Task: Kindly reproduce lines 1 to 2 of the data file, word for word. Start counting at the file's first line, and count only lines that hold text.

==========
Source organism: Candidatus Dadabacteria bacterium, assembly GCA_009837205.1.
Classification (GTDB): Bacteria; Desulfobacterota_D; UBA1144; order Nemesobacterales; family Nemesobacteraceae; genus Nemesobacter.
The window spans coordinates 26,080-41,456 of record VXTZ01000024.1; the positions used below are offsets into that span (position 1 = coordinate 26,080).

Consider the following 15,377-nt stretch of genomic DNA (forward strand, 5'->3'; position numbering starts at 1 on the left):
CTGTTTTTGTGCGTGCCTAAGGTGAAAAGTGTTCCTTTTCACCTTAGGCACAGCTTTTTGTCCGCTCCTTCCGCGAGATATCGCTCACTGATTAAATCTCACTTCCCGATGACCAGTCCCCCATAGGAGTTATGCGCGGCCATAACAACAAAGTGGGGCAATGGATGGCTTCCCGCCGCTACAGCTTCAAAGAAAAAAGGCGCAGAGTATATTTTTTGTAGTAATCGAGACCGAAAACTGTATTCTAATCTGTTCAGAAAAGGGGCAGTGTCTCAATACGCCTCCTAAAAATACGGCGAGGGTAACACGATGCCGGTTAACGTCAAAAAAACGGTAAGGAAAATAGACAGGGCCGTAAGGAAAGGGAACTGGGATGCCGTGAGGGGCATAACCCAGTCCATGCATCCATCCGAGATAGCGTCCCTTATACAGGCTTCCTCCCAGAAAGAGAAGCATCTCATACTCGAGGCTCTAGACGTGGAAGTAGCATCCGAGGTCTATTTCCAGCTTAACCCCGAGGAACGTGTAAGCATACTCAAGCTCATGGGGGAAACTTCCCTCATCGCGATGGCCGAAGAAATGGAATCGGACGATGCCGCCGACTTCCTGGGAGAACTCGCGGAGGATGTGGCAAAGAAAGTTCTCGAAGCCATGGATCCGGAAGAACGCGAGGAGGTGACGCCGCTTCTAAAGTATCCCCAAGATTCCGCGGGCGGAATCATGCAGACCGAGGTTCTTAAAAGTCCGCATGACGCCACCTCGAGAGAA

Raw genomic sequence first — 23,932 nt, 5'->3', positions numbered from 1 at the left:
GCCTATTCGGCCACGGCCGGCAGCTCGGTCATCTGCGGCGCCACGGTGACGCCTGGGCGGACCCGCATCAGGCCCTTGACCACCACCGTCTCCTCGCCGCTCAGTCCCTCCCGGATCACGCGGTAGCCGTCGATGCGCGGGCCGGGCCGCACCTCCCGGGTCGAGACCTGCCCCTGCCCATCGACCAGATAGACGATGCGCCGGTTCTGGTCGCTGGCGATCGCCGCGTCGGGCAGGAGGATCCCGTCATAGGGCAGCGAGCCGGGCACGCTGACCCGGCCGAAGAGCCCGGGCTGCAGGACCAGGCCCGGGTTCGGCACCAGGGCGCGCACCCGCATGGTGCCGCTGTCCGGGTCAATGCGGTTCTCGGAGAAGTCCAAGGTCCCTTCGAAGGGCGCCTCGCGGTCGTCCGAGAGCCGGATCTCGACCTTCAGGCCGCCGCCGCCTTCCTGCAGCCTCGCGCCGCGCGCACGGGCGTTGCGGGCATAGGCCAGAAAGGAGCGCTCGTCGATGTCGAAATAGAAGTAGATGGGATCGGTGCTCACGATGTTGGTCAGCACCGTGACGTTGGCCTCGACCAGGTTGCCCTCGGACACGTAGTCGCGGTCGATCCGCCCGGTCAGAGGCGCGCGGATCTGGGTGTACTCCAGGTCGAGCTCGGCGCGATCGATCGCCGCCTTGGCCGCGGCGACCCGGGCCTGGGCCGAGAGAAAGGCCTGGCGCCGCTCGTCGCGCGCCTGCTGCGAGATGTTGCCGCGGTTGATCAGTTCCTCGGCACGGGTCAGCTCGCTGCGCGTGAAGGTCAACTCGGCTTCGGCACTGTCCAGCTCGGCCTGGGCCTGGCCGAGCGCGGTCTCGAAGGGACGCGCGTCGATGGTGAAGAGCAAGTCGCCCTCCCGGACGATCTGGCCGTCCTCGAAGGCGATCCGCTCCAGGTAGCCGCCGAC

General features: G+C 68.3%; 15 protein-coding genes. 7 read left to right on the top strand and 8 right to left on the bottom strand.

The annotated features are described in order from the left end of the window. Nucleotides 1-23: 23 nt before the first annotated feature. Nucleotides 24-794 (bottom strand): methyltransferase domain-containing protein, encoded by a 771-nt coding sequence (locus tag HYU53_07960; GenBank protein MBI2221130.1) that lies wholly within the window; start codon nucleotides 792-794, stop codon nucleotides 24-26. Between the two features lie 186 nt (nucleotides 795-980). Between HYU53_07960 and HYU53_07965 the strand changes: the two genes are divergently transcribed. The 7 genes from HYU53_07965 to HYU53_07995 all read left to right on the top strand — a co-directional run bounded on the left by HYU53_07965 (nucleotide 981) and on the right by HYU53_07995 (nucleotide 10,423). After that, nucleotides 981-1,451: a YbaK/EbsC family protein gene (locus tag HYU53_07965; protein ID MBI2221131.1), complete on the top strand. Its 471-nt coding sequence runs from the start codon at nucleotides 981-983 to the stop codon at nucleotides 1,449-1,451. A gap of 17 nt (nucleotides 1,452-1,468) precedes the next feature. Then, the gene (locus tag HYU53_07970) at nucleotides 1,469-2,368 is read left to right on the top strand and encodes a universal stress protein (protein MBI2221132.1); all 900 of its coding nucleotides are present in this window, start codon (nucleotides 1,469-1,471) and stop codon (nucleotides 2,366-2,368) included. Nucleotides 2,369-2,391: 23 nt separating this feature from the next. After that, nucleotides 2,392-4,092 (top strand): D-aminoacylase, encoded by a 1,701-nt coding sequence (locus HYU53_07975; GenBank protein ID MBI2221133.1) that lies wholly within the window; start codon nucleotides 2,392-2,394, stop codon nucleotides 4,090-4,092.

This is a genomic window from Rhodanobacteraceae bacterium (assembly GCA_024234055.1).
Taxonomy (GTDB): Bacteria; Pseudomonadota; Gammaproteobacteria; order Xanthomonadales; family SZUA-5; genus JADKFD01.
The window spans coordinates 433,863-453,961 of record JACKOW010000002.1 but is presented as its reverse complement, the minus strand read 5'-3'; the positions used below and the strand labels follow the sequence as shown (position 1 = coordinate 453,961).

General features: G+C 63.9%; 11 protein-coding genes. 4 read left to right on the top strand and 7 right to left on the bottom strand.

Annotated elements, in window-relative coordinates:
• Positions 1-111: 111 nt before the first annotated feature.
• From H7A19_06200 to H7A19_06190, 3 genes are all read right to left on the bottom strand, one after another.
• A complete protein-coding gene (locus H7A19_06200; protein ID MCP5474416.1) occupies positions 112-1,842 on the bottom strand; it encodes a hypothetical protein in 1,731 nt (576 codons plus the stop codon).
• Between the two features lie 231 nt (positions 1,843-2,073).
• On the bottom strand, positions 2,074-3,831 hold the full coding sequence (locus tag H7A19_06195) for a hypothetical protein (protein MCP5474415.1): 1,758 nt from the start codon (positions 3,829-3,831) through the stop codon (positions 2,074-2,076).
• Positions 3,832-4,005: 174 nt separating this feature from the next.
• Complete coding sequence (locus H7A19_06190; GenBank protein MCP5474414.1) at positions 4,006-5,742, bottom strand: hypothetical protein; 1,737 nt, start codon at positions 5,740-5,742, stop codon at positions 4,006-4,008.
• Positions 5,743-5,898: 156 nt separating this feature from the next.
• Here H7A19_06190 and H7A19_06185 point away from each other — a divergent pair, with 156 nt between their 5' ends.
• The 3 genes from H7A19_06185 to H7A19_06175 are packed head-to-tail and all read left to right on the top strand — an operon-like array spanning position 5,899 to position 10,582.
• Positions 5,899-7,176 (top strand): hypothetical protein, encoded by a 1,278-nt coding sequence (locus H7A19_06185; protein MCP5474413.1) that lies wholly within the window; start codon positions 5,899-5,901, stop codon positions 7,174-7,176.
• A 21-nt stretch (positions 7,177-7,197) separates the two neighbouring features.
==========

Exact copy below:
Source organism: Candidatus Dadabacteria bacterium, assembly GCA_009837205.1.
Classification (GTDB): Bacteria; Desulfobacterota_D; UBA1144; order Nemesobacterales; family Nemesobacteraceae; genus Nemesobacter.